An ice cream cart similar to that operated
by Marchioni in late 19th century New York
Although Marchiony’s descendants - records show he was married twice and had seven children - hail him as the inventor of the ice cream cone, the story has at times been disputed.

One popular alternative story is that the ice cream cone was invented at the 1904 World’s Fair in St Louis, Missouri.  Ernest Hamwi, an immigrant from Syria, had a stall making zalabia, a wafer dessert, next to one selling ice cream. The two stallholders chatted and Hamwi suggested that the two things might be sold in combination. Hamwi eventually opened the Missouri Cone Company.

In 1913, Marchiony was accused of patent infringement by his cousin, Frank, another immigrant from Italy who also had a cart selling ice creams in New York City. By the time the accusation was made, Frank was in business with Antonio Valvona, an Italian migrant who had originally settled in Manchester, England, where he was one of dozens of Italian ice cream makers. He had patented a machine to produce edible cup-shaped biscuits in 1901.

Italo admitted his association with Frank and the judge found in the latter’s favour, ruling that the device Italo patented was too similar not to have been a copy of Valvona’s. Despite the judgement, Italo continued in business as before.

He retired just before the outbreak of World War Two at the age of 70, selling the business to the Schrafft Candy Company, and he died in 1954 at the age of 86.

Peaio is a hamlet in the beautiful Cadore Valley in the north of Italy's Veneto region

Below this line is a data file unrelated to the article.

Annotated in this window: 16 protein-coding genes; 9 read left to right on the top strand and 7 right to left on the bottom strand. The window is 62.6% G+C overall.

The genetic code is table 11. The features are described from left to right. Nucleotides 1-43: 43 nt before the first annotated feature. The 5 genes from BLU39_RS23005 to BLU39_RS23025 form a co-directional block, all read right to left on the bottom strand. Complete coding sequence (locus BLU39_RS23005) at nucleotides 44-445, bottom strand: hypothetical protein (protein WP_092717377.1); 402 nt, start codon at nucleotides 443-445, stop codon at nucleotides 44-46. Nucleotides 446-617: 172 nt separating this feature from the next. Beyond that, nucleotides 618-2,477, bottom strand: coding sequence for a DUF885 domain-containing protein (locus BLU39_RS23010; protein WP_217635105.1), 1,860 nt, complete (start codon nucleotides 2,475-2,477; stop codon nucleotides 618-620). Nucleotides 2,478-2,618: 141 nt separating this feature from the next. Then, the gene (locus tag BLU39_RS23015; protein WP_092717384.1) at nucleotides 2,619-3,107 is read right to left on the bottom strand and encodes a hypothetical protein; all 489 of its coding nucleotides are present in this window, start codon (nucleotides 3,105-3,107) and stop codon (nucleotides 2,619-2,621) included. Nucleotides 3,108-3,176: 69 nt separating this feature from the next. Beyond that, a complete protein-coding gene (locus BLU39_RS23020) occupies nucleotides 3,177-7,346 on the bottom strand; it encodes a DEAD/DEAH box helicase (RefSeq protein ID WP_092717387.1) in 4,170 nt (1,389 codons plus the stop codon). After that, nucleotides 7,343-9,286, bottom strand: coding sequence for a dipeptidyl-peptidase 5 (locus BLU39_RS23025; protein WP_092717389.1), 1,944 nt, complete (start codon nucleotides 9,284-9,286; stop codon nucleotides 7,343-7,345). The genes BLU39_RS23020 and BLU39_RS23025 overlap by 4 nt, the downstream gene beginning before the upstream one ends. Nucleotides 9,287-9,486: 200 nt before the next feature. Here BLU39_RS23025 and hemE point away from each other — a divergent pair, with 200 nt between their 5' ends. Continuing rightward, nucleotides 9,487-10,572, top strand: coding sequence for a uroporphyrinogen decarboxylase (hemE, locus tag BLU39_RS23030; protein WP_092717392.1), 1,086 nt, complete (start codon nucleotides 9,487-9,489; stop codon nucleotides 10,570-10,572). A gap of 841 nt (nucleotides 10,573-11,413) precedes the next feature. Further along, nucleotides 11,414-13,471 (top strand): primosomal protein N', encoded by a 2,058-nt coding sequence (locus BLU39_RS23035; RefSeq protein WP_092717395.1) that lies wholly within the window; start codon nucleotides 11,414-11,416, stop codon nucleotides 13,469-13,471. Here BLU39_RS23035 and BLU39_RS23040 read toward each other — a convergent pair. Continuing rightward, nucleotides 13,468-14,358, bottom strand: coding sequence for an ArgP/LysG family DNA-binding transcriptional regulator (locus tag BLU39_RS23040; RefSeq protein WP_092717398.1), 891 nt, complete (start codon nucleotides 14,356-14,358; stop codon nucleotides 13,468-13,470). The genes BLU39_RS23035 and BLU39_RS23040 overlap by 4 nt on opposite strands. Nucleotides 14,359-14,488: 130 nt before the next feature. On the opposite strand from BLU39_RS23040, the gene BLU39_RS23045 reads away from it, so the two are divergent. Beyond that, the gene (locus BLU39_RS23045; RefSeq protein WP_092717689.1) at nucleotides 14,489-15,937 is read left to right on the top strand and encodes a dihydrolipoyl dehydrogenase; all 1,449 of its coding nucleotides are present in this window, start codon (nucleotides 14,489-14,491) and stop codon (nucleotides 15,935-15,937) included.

Peaio is a hamlet in the beautiful Cadore Valley
in the north of Italy's Veneto region
Travel tip:

Italo Marchioni’s home village of Peaio today has a population of just 138 residents. Situated on the SS51 highway in the Cadore Valley in the northern part of the Veneto region, it is about 50km (31 miles) north of Belluno, the provincial capital, and approximately 140km (87 miles) from Venice.  Once an undeveloped and poor district, the Cadore Valley now has a thriving economy, which is based largely on tourism, the area being popular for trekking in the summer months and skiing in the winter, with the ski resort of Cortina d’Ampezzo situated in the upper part of the valley, near the border with Austria.  The painter Titian was born in the town of Pieve di Cadore, just 12km (7.5 miles) from Peaio.

Picturesque Piazza del Duomo is one of the many charms of the town of Belluno in the Dolomites
Picturesque Piazza del Duomo is one of the many
charms of the town of Belluno in the Dolomites
Travel tip:

Belluno, the capital of the province of which Peaio is part, is a beautiful town in the Dolomites, situated just over 100km (62 miles) north of Venice. It occupies an elevated position above the Piave river surrounded by rocky slopes and dense woods that make for an outstanding scenic background. The architecture of the historic centre has echoes of the town's Roman and mediaeval past. Notable Renaissance-era buildings including the 16th century Cattedrale di San Martino in the picturesque Piazza del Duomo and the nearby 15th century Palazzo dei Rettori, which is the former town hall. The Piazza dei Martiri, the scene of an execution of partisans during the Second World War, is now a popular meeting place. Local cuisine includes some unusual cheeses, including Schiz, a semi-soft cheese often served fried in butter.